Although we started with a small group, by the end of the afternoon we had about 25 kids working with us, and 3 moms.



Quite a few children brought in their homework and asked for assistance.  Tutoring was actually the initial reason we went into the community back in 2006.  Even now, when I drive up, the kids ask "is it tutoring?"  Sunday afternoon as I hung the flyers to announce our visit yesterday, one little boy across the street yelled out "It's the tutoring lady!"  We finished up with Bingo, snacks, and prizes of pencils before the children headed home as it began to get dark.

The group did a great job, and I believe it is important for the students as well as the community.  Our consistency has been one of the important contributions for the community.  One mother whom I have known since we first began stopped on her way out and we hugged in the street, glad to see each other again.  She has been a staunch supporter of our presence and I have watched her daughters grow up to be fine young women.

As always, it is rewarding to me to see the groups in action, watch as their planning comes together, and see how they are developing their skills as future social workers.  It is always interesting to see how a diverse group of students work out becoming a group, and though I never know how it will turn out, I do know it turns out--in spite of their differences, or perhaps at times, because of them.  I always learn things about the students as well, like sometimes how different they are in an activity like this from how they are in the classroom.  It is like I get to see who they really are, and who they will be as social workers when they are out of the classroom.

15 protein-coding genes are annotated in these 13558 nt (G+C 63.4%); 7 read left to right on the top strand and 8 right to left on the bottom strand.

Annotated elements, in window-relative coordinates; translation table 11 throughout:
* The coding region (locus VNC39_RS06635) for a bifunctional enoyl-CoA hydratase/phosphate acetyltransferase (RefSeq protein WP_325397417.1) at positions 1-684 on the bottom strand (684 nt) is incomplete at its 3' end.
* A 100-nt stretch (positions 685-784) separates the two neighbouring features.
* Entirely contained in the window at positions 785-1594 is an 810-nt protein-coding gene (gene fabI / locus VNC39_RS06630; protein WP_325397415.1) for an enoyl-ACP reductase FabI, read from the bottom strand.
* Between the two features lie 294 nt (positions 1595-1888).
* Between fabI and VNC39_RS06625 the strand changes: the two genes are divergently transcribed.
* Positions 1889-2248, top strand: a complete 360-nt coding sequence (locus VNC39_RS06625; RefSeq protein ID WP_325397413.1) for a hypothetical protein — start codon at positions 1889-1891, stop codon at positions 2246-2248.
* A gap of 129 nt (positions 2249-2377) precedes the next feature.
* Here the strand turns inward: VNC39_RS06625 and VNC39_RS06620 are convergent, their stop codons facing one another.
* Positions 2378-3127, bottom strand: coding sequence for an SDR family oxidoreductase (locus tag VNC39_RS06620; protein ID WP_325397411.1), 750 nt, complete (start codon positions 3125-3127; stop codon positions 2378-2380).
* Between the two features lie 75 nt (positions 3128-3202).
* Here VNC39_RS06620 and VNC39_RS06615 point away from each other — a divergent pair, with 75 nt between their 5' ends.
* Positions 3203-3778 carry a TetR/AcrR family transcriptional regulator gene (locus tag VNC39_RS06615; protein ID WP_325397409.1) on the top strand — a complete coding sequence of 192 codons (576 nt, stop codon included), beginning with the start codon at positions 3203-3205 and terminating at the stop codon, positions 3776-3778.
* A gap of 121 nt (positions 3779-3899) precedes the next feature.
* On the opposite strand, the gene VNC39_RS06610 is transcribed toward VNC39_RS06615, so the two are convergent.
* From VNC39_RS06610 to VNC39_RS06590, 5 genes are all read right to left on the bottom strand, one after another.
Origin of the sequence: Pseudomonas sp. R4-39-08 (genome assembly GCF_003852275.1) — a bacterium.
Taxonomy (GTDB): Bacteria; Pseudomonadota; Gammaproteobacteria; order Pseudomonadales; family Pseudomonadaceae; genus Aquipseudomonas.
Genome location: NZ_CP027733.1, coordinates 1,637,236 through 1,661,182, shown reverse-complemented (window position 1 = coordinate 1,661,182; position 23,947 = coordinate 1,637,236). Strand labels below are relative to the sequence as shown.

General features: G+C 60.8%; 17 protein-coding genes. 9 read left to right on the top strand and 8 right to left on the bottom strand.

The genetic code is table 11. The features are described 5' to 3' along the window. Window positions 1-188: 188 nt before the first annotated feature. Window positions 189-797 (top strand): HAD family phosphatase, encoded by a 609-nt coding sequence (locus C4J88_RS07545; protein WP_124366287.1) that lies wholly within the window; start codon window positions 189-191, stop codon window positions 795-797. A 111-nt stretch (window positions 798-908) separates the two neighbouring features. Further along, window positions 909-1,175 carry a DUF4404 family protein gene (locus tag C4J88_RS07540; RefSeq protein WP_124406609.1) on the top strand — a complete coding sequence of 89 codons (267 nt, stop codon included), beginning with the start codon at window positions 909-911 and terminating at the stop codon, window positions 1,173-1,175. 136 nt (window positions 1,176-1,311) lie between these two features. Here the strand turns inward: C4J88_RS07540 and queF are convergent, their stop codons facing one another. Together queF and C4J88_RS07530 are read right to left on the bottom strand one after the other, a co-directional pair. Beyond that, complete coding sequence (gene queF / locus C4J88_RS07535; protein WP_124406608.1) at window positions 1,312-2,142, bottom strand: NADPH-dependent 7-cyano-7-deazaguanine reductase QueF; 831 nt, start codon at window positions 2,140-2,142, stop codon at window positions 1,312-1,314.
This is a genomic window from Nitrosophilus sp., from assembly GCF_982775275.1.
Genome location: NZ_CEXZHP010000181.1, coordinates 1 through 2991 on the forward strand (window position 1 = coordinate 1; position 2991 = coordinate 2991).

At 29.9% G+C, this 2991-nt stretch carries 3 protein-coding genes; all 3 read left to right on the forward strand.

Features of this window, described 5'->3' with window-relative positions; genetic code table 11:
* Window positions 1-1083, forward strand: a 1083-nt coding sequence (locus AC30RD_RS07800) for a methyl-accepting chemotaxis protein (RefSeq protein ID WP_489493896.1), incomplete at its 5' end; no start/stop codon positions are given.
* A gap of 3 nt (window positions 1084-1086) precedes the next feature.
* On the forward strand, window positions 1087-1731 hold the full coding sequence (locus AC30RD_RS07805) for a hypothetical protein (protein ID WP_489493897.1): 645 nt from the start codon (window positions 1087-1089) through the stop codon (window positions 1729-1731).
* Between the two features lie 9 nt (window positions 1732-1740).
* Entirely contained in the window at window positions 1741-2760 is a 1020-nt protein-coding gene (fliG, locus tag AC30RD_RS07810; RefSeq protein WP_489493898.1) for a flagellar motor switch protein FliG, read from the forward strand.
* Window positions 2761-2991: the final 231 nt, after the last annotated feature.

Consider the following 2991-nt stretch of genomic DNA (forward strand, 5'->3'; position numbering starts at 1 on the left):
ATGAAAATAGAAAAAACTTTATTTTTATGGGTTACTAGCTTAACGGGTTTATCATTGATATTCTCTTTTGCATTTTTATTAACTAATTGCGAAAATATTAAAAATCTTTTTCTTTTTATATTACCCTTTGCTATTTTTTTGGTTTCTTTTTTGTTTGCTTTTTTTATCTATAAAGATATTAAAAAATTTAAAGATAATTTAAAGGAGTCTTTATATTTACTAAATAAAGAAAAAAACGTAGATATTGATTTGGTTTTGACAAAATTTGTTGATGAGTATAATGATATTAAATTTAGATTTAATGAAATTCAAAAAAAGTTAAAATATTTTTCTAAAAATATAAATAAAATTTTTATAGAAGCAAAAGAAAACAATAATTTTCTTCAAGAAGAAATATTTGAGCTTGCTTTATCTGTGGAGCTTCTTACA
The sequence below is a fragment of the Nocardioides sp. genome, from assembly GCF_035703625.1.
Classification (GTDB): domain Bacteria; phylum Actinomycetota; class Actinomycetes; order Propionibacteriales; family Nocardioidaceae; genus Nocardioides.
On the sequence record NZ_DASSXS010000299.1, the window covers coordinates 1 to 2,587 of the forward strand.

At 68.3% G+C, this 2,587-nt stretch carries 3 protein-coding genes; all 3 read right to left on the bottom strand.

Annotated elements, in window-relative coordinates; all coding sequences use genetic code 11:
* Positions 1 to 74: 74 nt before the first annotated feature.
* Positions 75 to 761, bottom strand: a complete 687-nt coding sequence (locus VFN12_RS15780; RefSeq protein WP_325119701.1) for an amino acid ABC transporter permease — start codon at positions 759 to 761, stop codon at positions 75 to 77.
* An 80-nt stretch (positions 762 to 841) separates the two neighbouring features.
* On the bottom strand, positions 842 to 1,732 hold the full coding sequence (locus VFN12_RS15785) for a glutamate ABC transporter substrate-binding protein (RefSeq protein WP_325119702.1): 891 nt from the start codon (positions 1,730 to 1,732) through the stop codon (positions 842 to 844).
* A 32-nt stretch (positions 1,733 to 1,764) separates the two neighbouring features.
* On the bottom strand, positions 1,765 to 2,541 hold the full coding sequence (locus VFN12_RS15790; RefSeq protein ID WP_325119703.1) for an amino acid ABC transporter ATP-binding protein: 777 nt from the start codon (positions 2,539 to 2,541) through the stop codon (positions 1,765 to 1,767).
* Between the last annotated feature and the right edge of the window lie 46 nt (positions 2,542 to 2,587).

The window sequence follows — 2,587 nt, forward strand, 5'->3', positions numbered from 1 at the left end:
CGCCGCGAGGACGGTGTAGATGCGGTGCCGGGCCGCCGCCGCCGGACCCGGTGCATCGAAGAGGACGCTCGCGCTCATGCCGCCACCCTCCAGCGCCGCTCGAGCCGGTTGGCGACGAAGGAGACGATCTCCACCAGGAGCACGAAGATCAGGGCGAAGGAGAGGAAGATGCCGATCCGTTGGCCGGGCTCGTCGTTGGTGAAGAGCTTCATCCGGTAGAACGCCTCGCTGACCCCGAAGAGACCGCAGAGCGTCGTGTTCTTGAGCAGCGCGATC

Good work, women!  You set the bar high for the rest of the interventions.

Friday, November 12, 2010

Jacksonville State University and the Alabama/Mississippi Social Work Educators Conference


View from the 12th floor of the JSU library.

Wednesday my two colleagues and I left for Jacksonville, Alabama for the 39th Annual Alabama/Mississippi Social Work Educators Conference.  Two more of our colleagues and two students were traveling over separately.  I had never been to Jacksonville before, and it was a beautiful drive.  We had an incredible meal at a local place called Effina's Tuscan Grill, named after the owner's Aunt Effie.  Our food was superb, our waitress joyful, and we splurged on tiramisu and white chocolate bread pudding after the incredible meal.